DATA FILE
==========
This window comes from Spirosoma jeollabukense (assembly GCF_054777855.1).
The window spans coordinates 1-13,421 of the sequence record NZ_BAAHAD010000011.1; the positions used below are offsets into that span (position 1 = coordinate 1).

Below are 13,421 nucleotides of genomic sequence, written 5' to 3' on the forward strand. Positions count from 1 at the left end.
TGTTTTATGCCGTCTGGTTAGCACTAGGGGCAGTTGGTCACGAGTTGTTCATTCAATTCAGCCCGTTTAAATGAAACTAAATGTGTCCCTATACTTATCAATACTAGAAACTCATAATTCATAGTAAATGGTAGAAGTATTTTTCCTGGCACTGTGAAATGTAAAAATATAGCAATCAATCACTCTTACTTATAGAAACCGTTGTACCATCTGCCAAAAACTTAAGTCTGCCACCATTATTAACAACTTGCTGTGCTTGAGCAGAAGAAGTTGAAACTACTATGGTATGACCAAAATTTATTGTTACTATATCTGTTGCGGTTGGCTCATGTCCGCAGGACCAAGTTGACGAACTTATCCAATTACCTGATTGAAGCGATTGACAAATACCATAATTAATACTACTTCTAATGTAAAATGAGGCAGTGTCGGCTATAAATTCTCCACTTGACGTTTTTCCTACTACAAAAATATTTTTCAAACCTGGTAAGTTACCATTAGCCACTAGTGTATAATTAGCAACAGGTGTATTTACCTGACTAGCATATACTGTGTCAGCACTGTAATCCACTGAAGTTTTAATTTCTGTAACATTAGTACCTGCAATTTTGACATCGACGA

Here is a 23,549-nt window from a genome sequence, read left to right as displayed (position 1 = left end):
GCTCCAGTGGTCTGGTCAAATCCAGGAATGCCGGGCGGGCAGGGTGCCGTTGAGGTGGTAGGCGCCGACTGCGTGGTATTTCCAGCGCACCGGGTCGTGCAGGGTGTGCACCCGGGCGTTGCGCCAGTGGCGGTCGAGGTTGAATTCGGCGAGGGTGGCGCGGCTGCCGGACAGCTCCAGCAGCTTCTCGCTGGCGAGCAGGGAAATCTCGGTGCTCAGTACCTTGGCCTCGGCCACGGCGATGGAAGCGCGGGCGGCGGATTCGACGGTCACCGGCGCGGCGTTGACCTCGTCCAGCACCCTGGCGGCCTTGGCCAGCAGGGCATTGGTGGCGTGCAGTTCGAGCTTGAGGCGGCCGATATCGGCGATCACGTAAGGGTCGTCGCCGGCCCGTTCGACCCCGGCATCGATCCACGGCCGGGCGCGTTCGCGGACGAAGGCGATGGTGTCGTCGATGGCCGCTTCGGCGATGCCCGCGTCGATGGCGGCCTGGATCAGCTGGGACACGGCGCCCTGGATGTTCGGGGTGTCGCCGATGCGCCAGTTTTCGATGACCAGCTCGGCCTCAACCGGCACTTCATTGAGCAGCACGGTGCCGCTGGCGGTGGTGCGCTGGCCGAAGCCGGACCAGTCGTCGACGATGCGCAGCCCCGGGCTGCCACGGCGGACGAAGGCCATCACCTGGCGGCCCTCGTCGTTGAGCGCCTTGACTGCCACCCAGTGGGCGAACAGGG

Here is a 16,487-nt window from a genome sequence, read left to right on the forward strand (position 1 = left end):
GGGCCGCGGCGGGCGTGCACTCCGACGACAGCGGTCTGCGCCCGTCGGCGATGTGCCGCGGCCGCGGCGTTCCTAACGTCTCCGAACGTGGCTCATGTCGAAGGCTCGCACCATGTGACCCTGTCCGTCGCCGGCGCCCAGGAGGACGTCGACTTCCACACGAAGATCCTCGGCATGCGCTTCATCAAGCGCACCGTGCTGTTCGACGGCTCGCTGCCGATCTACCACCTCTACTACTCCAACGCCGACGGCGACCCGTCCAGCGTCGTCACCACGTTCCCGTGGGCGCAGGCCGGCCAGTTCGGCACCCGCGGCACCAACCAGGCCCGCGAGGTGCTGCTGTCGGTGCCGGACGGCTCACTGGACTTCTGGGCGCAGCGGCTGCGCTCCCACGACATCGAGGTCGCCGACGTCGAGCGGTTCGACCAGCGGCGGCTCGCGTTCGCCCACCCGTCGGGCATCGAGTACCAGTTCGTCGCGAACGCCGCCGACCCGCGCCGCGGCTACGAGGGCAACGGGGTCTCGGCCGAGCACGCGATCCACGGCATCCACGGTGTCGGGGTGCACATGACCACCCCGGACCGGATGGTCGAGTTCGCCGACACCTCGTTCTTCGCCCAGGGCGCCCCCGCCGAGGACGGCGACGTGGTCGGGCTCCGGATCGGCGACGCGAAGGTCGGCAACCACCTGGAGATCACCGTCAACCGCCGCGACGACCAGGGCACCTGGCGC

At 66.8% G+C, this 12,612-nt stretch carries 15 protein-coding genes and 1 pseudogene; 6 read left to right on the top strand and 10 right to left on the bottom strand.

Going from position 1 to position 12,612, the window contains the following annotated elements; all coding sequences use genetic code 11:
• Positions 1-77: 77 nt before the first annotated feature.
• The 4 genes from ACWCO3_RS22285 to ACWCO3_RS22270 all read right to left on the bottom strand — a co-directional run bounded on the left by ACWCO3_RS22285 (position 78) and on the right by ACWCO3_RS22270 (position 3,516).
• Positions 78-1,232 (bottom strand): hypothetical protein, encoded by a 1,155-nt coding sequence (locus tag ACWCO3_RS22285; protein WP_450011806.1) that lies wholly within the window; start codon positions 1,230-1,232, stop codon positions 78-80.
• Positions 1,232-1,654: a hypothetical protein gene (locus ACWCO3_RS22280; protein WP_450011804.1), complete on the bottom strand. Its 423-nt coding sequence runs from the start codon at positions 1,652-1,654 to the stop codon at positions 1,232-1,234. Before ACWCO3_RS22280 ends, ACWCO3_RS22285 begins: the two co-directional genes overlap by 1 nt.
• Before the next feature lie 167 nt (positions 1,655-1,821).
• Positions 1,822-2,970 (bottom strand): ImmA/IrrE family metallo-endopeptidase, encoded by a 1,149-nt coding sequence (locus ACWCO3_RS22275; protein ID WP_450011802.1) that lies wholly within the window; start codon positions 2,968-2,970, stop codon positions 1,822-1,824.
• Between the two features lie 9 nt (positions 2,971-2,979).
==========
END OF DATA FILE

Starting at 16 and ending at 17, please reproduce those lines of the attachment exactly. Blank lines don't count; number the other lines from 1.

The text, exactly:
• Positions 1,822-2,970 (bottom strand): ImmA/IrrE family metallo-endopeptidase, encoded by a 1,149-nt coding sequence (locus ACWCO3_RS22275; protein ID WP_450011802.1) that lies wholly within the window; start codon positions 2,968-2,970, stop codon positions 1,822-1,824.
• Between the two features lie 9 nt (positions 2,971-2,979).